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>> reporter: the company is offering english lessons to help in the transition. employees have to pay their own tuition and take the classes outside working hours, but more than 200 have signed up. >> what do you feel like drinking now? >> i feel like drinking beer. >> beer. what do you feel like eating now? >> i feel like -- i am feeling like -- >> i feel like. >> i feel like noodle. >> noodle. ramen? >> yes. >> reporter: from now on an employee will not be promoted or get a pay raise unless they have a certain level of english. >> translator: the sudden switch to english took me completely by surprise. i hope i can keep up. >> it's a complete role reversal for me when my subordinate speaks better english than i do.
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>> translator: all our employees have to be able to communicate with our global business contacts and staff. we can't recruit the best talent if everything at corporate headquarters is in japanese. we should go with the flow and do business in english. >> reporter: the number of japanese firms making english their official language is expected to increase as more firms expand abroad. >> fast retailing operator of the discount clothing chain uniqlo is increase its use of english. starting in 2012 all meetings with non-japanese attending will be conducted in english and all written internal communications will be in english as well. next is a recap of the latest market figures. ♪
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♪ >> and that's all for now in biz news. a renowned japanese composer presented his latest opus this month, inspired by letters from people from many countries who died during world war ii. our reporter rod maiar met the composer and filed this report. ♪ >> reporter: a japanese choir sings messages inspired by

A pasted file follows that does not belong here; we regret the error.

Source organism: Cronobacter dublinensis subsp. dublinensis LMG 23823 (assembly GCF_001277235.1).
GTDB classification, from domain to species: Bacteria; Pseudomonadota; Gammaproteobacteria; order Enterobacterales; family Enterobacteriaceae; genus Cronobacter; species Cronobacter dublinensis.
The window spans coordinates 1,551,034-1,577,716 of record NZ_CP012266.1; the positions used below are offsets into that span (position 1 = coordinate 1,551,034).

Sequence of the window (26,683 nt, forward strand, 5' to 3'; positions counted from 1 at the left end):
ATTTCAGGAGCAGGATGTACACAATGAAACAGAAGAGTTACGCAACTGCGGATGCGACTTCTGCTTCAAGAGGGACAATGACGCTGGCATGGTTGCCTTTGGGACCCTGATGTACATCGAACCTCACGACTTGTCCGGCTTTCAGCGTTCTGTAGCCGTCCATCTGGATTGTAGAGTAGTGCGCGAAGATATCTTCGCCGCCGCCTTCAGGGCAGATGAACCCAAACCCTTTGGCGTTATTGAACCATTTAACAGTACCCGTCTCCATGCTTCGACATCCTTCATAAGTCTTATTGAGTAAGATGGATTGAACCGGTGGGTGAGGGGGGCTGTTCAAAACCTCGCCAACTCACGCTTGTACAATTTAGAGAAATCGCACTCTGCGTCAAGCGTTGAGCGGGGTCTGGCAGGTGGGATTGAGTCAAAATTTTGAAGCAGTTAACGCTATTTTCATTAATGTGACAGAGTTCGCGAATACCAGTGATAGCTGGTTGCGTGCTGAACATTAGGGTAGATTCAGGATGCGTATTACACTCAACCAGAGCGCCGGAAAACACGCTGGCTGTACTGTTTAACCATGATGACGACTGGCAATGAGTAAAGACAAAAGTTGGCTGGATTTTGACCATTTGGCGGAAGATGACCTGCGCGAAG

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letters of soldiers or members of resistance movements who died during world war ii. composer shigeagi saegusa has been writing operas for the last 50 years, maintaining focus on promoting peace. at the age of 21 he discovered a book of letters written by 200 resistance fighters from 31 countries. all the writers died during the war. one letter especially touched him. ari ferte had written it to his parents. he was just 16. a member of the french resistance awaiting execution. >> translator: when i read it, i felt so much sorrow. i felt an urge to put it to music. young people dying before they could know about life. the way i see it, that's exactly what war is. >> reporter: almost 50 years later he chose 13 letters